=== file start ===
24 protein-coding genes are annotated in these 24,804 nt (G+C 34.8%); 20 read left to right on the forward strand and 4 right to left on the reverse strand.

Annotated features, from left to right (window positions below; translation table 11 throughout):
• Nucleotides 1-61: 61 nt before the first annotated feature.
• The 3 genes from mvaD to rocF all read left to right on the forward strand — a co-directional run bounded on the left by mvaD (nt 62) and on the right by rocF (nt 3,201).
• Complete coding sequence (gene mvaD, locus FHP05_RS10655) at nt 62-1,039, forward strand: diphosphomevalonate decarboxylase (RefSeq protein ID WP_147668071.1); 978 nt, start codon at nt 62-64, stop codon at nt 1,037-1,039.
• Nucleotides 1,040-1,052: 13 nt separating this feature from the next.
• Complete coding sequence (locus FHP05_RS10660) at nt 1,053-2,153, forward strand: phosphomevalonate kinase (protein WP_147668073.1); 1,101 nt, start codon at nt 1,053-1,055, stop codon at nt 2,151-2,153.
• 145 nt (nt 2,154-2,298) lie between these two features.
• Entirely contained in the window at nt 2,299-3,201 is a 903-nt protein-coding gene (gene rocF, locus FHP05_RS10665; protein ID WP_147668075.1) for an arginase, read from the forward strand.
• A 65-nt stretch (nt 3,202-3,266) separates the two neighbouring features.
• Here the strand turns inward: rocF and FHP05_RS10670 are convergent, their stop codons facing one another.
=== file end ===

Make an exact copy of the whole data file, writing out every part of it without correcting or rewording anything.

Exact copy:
24 protein-coding genes are annotated in these 24,804 nt (G+C 34.8%); 20 read left to right on the forward strand and 4 right to left on the reverse strand.

Annotated features, from left to right (window positions below; translation table 11 throughout):
• Nucleotides 1-61: 61 nt before the first annotated feature.
• The 3 genes from mvaD to rocF all read left to right on the forward strand — a co-directional run bounded on the left by mvaD (nt 62) and on the right by rocF (nt 3,201).
• Complete coding sequence (gene mvaD, locus FHP05_RS10655) at nt 62-1,039, forward strand: diphosphomevalonate decarboxylase (RefSeq protein ID WP_147668071.1); 978 nt, start codon at nt 62-64, stop codon at nt 1,037-1,039.
• Nucleotides 1,040-1,052: 13 nt separating this feature from the next.
• Complete coding sequence (locus FHP05_RS10660) at nt 1,053-2,153, forward strand: phosphomevalonate kinase (protein WP_147668073.1); 1,101 nt, start codon at nt 1,053-1,055, stop codon at nt 2,151-2,153.
• 145 nt (nt 2,154-2,298) lie between these two features.
• Entirely contained in the window at nt 2,299-3,201 is a 903-nt protein-coding gene (gene rocF, locus FHP05_RS10665; protein ID WP_147668075.1) for an arginase, read from the forward strand.
• A 65-nt stretch (nt 3,202-3,266) separates the two neighbouring features.
• Here the strand turns inward: rocF and FHP05_RS10670 are convergent, their stop codons facing one another.